Ark of the Government deal confirmed, joint venture established
Does UK.gov really know what it’s got there
In a massive departure from the usual big supplier merry-go-round of government IT contracts, the Cabinet Office has confirmed a £700m legacy "Crown Hosting" deal with small data centre biz Ark, as revealed by El Reg last week.
In a statement, the department claimed the joint venture company, in which Ark will own a 75 per cent share (with the Cabinet Office taking the remainder), will save £105m over seven years and help unbundle "legacy" hosting contracts.
The facilities will be available to all public sector bodies, with the Department for Work and Pensions, the Home Office and the Highways Agency being the first to use the services.
Each will be able to use the service on a "pay for what you use" basis.
Some concerns has been raised as to whether a business of Ark's size can handle such a weighty contract. According to its Companies House records, last year the company made a loss of £7.3m, and a gross profit of £5m. Ark employs 31 staff.
Philip Carse, an analyst at Megabuyt, said the company's external revenue rose 21 per cent to £9.6m, "a figure which is reasonably consistent with the £8.3m that can be inferred from the Ark Data Centres Limited accounts", he said.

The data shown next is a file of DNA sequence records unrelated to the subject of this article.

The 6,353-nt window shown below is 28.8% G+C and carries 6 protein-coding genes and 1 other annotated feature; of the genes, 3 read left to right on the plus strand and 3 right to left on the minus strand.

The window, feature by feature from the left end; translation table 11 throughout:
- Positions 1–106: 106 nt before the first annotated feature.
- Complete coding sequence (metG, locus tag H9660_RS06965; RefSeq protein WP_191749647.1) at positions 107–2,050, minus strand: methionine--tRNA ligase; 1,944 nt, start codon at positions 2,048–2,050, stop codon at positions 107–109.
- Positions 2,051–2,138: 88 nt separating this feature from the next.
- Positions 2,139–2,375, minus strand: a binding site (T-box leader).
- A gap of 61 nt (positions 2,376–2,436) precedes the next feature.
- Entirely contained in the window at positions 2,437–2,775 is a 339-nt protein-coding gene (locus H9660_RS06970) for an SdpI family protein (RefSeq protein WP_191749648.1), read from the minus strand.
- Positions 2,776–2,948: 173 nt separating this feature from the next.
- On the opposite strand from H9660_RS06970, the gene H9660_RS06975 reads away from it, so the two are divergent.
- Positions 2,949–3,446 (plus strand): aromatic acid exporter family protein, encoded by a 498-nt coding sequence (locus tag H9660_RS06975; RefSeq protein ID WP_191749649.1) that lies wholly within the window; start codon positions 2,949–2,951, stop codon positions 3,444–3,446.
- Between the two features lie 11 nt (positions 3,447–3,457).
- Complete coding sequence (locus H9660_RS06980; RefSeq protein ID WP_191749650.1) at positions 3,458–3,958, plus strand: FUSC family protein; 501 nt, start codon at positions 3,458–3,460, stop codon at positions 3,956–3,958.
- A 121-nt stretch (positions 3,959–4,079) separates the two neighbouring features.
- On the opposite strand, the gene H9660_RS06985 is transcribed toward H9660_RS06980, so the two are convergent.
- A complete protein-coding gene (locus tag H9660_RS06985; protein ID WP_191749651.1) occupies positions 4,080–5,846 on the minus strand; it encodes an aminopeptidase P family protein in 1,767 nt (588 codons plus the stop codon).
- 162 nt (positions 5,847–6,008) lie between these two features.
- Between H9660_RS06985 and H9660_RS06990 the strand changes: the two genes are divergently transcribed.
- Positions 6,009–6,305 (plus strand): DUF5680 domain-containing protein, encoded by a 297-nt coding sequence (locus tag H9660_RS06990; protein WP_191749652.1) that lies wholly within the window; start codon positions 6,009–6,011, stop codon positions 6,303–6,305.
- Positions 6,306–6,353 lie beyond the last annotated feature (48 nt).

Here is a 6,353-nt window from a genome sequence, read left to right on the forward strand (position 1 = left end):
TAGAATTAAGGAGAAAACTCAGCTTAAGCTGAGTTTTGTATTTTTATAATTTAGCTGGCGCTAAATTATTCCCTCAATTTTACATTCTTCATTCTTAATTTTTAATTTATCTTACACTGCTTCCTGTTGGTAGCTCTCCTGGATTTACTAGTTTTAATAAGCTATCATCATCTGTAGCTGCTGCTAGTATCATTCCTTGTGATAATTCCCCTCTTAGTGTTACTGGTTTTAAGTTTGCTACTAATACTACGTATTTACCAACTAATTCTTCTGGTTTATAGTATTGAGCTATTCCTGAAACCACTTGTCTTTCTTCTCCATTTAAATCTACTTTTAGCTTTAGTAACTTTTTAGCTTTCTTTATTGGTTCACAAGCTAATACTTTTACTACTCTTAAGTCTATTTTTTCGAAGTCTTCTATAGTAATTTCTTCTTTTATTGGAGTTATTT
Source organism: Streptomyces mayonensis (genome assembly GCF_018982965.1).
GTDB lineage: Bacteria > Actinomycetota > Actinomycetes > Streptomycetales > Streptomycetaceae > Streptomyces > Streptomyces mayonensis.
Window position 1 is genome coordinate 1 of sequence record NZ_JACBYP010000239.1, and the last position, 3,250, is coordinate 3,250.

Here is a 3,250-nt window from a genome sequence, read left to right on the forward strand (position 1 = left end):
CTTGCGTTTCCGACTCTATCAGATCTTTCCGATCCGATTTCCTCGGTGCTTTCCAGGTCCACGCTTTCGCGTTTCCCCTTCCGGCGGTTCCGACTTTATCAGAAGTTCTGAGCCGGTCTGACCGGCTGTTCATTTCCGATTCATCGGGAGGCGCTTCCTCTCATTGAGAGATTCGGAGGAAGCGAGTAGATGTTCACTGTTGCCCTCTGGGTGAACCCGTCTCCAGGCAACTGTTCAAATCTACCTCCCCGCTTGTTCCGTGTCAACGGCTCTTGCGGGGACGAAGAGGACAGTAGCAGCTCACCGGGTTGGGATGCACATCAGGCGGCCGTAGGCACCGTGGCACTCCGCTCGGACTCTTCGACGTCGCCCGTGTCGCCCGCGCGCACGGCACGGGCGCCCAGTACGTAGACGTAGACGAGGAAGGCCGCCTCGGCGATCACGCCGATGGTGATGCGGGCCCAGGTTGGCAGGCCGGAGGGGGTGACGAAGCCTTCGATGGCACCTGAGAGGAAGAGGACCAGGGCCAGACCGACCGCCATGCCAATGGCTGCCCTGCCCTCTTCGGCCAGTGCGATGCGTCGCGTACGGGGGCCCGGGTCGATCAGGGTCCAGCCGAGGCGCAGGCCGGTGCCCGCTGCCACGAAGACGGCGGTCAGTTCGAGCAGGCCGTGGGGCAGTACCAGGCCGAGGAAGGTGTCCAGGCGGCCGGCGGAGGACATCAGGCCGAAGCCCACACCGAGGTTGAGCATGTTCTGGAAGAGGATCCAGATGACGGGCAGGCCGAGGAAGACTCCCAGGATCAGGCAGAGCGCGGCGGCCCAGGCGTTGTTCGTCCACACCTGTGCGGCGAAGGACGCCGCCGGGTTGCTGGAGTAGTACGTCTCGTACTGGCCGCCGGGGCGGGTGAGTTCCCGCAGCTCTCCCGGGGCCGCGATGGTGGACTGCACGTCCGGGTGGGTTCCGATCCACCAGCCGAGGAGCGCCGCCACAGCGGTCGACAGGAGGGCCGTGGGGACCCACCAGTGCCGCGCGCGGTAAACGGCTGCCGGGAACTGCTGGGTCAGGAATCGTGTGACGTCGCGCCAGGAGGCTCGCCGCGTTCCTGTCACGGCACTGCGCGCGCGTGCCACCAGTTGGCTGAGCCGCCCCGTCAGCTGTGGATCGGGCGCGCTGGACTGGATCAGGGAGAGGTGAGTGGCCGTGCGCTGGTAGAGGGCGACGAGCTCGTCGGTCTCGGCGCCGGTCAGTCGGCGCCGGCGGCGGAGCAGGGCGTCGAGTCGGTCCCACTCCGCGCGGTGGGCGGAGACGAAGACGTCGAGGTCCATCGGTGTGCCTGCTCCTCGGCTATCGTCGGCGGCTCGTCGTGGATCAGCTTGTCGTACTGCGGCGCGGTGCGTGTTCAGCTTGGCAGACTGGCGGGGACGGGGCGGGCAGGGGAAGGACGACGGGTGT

However, he added that Ark has a reputation for high levels of security within the industry, which will have made it an attractive bidder to the government.
Frank Jennings, cloud and commercial contracts lawyer at law firm Wallace, said it was usual for the government to assess the financial viability of a company before signing a contract of any significant size. "I'm not questioning Ark's ability or technical capability, but I am surprised it has won a deal of this size."
Mark Craddock, the former lead of CloudStore, the web shop of G-Cloud, said any risk has been taken out of the deal as the Cabinet Office is taking a sizable stake in the arrangement.
"I don't think there is risk, because in the worst case scenario the government could take it over," he said.
Craddock sees the deal as taking a "lift and shift" approach to legacy hosting, effectively shoving the government's old mainframes into the Ark data centre and shutting down all extraneous sites.
This will be the third recent joint venture between the Cabinet Office and a supplier. Last year it formed a deal with Capita under the Axelos entity, to provide professional IT qualifications to government.
In 2013, it signed a £1bn joint venture with French outsourcer Steria for an ERP shared services centre across government. ®
Sponsored: Customer Identity and Access Management